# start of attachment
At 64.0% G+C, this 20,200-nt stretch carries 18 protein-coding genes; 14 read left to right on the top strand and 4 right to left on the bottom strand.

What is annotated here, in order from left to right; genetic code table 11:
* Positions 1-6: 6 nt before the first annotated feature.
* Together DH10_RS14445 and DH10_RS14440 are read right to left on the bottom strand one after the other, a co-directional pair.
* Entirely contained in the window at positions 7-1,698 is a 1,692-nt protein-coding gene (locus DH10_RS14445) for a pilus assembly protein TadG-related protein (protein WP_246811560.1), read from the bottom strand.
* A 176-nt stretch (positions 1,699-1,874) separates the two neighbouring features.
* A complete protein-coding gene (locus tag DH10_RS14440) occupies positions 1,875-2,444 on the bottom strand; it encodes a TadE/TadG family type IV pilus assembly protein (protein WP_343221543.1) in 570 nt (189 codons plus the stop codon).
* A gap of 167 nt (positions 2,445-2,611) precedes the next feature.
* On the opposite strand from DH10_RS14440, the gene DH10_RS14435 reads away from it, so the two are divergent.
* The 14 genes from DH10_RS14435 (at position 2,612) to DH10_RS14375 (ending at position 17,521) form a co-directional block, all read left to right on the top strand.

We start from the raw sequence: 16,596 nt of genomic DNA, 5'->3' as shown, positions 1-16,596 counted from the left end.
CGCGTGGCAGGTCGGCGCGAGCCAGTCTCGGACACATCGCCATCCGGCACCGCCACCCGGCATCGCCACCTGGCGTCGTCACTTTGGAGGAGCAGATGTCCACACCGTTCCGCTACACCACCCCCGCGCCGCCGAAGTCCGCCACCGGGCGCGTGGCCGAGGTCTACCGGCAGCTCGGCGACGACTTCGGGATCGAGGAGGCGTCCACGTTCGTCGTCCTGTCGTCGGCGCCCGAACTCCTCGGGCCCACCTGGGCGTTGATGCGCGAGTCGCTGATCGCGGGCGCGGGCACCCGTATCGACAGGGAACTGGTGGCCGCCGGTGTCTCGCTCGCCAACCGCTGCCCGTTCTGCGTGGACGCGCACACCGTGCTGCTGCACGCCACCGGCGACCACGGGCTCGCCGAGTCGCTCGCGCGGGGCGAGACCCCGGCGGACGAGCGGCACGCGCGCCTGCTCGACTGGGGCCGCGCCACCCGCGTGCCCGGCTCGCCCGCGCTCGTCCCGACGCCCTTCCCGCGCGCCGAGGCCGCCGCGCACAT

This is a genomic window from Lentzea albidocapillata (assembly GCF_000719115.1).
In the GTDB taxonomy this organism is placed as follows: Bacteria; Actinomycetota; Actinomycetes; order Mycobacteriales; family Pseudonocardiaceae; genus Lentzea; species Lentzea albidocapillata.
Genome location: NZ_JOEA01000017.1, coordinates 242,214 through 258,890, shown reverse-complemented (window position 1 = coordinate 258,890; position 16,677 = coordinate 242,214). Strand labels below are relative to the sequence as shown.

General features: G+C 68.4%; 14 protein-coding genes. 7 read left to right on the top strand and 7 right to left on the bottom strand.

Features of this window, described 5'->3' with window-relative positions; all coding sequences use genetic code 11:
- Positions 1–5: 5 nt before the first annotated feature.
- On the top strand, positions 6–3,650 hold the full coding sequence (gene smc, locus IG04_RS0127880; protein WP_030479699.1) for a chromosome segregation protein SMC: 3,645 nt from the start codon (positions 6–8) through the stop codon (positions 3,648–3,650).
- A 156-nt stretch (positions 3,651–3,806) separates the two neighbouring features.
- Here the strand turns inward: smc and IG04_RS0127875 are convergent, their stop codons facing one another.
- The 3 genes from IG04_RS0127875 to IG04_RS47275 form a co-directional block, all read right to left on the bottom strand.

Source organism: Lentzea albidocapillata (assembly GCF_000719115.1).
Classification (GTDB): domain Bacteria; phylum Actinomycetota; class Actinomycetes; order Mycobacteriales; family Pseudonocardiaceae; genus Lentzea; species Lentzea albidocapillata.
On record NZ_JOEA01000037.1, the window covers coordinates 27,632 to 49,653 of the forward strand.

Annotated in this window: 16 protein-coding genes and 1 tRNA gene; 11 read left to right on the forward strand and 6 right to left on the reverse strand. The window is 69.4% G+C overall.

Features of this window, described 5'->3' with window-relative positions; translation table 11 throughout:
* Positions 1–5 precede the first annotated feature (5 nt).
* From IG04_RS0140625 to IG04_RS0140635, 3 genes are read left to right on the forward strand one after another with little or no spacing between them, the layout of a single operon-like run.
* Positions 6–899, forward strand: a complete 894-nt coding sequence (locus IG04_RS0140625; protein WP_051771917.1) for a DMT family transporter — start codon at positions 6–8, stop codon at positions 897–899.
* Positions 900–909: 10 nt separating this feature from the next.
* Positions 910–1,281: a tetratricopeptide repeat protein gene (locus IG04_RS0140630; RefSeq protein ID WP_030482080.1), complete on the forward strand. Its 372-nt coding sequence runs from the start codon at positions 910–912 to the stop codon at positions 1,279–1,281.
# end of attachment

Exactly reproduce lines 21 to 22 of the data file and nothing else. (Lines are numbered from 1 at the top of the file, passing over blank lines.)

- Here the strand turns inward: smc and IG04_RS0127875 are convergent, their stop codons facing one another.
- The 3 genes from IG04_RS0127875 to IG04_RS47275 form a co-directional block, all read right to left on the bottom strand.